View Full Version : Best method to delay the breech opening of a Colt Delta Elite
August 8, 2009, 10:46 AM
I chronographed 10 rounds of DoubleTap 200gr XTP ammo out of my Colt Delta Elite a little while ago. The average velocity was only 1075 fps at 10 feet from the muzzle. The extreme spread of the velocities was a bit over 100 fps.
I read on Buffalo Bore's website that a wide spread of velocities was an indication that:
"When the cartridge fires, it generates enough pressure/recoil to prematurely open your breech face in some guns. When this happens, the opening breech face has an effect on the burn rate of the powder. This can result in some fairly high extreme spreads in velocity. If you are experiencing extreme velocity spreads of more than 50 fps, simply install a stiffer recoil spring."
I have also read that stiffer recoil springs will not delay the opening of the breech. That post suggested getting a flat bottomed firing pin stop to delay the slide movement.
Does anyone have real knowledge of this issue?
I want to see if I can get a narrower spread of velocities with this ammo in this gun.
August 8, 2009, 11:23 AM
Are you sure its not just the ammo?
August 8, 2009, 01:58 PM
I do not know whether it is the ammo. I have not chronographed it out of other guns to see if the extreme spread in velocity is repeated.
August 8, 2009, 06:04 PM
Before changing anything on the gun, I would try a different brand of ammo and a different gun for comparison.
just my 2c
August 8, 2009, 08:33 PM
Installing a heavier recoil spring will very slightly delay unlocking. The down side to this method is it will return the slide to battery with greater force and can batter the locking lugs on the barrel and the frame. A much more effective and less abusive method is to install the Evolution Gun Works firing pin stop with a square bottom edge. This will give the slide less mechanical advantage in cocking the hammer when the slide starts back. You can either leave the bottom edge of the stop fully square or radius it slightly to get less effect. It also will make it harder to pull the slide back manually if the hammer is forward. (you can cock the hammer first and then pull back the slide) John Browning's original design for the firing pin stop used this type of stop and was subsequently changed at the Army's request to make it easier to pull back the slide. I have installed the EGW stop on all of my bull barrel guns and they are softer shooting and have less muzzle dip when the slide returns on firing. It also will tighten up your extractor fit and stop it from rotating resulting in more consistent ejection patterns. John Browning knew what he was doing.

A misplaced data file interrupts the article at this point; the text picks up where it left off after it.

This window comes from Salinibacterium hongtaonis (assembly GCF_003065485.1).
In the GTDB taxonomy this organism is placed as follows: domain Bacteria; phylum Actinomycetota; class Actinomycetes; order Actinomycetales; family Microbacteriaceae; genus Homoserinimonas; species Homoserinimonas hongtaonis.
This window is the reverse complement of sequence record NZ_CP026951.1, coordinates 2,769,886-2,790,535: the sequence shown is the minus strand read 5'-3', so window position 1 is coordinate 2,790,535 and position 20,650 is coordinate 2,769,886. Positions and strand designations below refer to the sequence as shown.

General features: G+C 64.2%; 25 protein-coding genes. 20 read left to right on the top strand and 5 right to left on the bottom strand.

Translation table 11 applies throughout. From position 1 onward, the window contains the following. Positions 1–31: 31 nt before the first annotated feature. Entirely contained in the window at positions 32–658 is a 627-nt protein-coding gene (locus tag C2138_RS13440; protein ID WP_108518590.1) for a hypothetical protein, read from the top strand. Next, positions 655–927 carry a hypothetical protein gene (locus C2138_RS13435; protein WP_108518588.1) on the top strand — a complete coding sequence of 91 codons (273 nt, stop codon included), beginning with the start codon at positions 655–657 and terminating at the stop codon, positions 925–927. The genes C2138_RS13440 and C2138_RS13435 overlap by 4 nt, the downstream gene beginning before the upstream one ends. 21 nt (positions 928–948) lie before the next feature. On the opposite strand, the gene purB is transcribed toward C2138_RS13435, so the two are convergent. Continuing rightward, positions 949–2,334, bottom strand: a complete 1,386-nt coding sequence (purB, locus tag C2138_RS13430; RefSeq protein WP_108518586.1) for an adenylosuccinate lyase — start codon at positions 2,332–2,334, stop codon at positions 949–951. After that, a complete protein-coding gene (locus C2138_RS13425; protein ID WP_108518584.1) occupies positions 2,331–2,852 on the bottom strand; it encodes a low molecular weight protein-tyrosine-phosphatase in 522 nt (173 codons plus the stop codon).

August 10, 2009, 12:23 AM
Thanks for explaining the square bottomed firing pin stop. That sounds like some thing to try.
August 10, 2009, 08:18 AM
I agree with what drail told you. I recommend putting a small radius on the edge of the stop, a .062 radius will work just fine.
Another thing you can do is put a stiffer mainspring in the mainspring housing, a 25 pound one seems to work well.
August 10, 2009, 02:30 PM
Mello2U, you are very welcome. You be careful with that thing now.
August 11, 2009, 11:58 AM
While I think a 10mm Colt needs all the help it can get from stout springs and small radius firing pin stop, the stuff about "the opening breech face has an effect on the burn rate of the powder" is pretty hokey. If the breech was open far enough to affect the burn rate of the powder, it would be blowing caseheads left and right.
August 11, 2009, 01:01 PM
The bullet is out of the barrel before link down starts to occur.
August 12, 2009, 05:46 AM
That's the design theory anyway.
August 12, 2009, 10:29 AM
That's the design theory anyway.
Multiple high speed movies of 1911s firing show the slide AND barrel recoiling about 0.1 inch and still locked before the bullet exits and unlocking occurs.
August 12, 2009, 03:04 PM
If the barrel and slide were to unlock before the bullet is gone I imagine that the resultant high-pressure event occurring in your ejection port would get your attention.
August 12, 2009, 04:03 PM
Agree with the 0.1 inch, but that is shortened by the square (with radius) firing pin stop. This lowers the total inertia in the slide and significantly reduces muzzle flip. Three of us put them on our 1911's (two full size, one Commander) and were all impressed by how much less muzzle jump there was.
As to affecting velocity extreme spread, though, that's a try-it-and see thing. The slide and chamber would have to back up at pretty different rates, shot-to-shot, to cause it. If that extreme spread is greater than firing, say, an Encore chambered for the same round would produce, I would think it's more likely to turn out to be uneven firing pin action on the primer due the the round headspacing on the extractor and shifting a bit variably in the chamber because of that.
August 12, 2009, 07:39 PM
I would almost bet that if a high speed film was made of a 1911 firing a really hot 10mm or .38 super duper it would be considerably less than .01. You are quite correct about the normal ACP timing though Brickeyee, but some folks just have to push the envelope and try to bend the laws of physics. I know I did when I was young and stupid.
August 14, 2009, 10:46 AM
Up untill reading this post, I had a high opinion of the folks at Buffalo Bore. Now, I'm not so sure.
I did have an OM that left firing pin drag marks on the primer and a bloom that was visible from the side in dim light behind the chamber though.
This is interesting.
vBulletin® v3.8.7, Copyright ©2000-2013, vBulletin Solutions, Inc.